However….then look at Regent Arcade they have approved for a horrible globalize music pounding store to move in upstairs rather than keep the amazing cinema that was previously there, it could have been incredibly restored and sold to Wallis for instance. If you haven’t already seen it, well the latest in Regent arcade, they removed the beautiful painted ceiling at the end of the arcade as well as the large lead light glass spelling out Regent Arcade and some of the bay window shopping outfits. In its place floor to floor glass. Lovely, now the arcade has floor to floor glass on the entrance from grenfell street, half dwn the arcade are the old beautiful bay window fronts, you reach the end of the arcade and greeted with cheap and nasty glass windows with a rust looking light fixture at the tops of the doorways and booming music from the globalize store has consumed the old theatre space (not to mention the graffiti art they have allowed on the change room doors) how offensive to the history of the place. You would imagine that it would be heritage listed and protected – afraid not its now a ruin of another sort.

How disappointing that melbourne and sydney seem to recognise the importance of the old and new they pull off the restorations so well however, adelaide appear to fail every time. Regent arcade could have been high class shopping boutiques now its trash the shops dont even complement themselves.

THE END, (PS. Please feel free to comment love to hear others opinions). And just to clarify im not dissing contemporary shopping fitouts, rather suggesting a more tasteful, considered approach would be much more successful for both the owner and consumer. Look at Royal Aracde Melbourne or Queen Victoria Building, Sydney.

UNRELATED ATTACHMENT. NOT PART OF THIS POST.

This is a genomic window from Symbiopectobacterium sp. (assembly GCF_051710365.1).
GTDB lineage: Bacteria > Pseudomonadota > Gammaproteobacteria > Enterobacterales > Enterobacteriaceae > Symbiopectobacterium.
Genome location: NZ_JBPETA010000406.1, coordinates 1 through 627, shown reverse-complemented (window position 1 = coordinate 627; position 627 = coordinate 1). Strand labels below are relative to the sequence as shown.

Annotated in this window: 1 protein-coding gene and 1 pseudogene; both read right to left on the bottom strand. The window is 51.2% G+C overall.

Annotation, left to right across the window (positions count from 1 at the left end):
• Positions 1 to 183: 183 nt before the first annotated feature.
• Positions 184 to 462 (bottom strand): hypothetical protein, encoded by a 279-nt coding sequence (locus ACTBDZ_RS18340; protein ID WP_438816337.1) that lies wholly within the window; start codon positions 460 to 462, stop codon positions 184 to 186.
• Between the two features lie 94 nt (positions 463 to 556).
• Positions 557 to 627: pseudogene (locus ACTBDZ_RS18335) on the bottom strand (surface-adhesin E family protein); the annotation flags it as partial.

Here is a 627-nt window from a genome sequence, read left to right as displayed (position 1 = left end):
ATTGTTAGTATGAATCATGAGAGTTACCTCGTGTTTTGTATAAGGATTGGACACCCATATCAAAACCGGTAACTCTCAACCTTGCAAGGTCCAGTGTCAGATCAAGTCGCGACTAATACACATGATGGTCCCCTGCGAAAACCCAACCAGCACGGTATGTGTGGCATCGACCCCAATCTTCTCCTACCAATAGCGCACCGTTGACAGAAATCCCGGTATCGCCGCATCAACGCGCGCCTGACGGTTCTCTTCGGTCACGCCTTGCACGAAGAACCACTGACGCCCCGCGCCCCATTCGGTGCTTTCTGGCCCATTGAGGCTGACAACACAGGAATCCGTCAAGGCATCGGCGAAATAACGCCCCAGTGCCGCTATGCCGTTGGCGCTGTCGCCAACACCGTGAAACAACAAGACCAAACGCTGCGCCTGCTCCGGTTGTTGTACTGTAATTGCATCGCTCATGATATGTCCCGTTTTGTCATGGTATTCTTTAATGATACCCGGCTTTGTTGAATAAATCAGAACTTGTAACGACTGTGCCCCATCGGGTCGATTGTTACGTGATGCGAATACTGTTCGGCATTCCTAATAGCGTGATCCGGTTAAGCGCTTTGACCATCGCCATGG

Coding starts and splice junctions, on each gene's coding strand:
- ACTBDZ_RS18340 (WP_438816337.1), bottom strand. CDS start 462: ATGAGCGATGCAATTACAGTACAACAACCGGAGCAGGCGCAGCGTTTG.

npalmer on July 27, 2006 at 8:18 am

Good information on the Regent can be found here:
View link

Desmond on December 10, 2005 at 10:34 am

The 70 foot screen with the 15 curve was part of the 1968 install of the D150 equipment. This was primarily for 70mm film presentation.
The Cinemascope screen was quite somewhat smaller. Under the guidlines in vogue at the time the idea was to make 70mm look as large as possible while keeping the presentaion of 35mm including of course, CinemaScope, to the then accepted sizes for best resolution.
This was based on the old SMPTE or AMPAS specifacation of the 35mm being no wider than 25 feet. CinemaScope was a way of increasing the picture width beyond that limit. The height was maintained by selection of the prime lens. The audience was then suitably impressed as the 70mm was both higher and wider.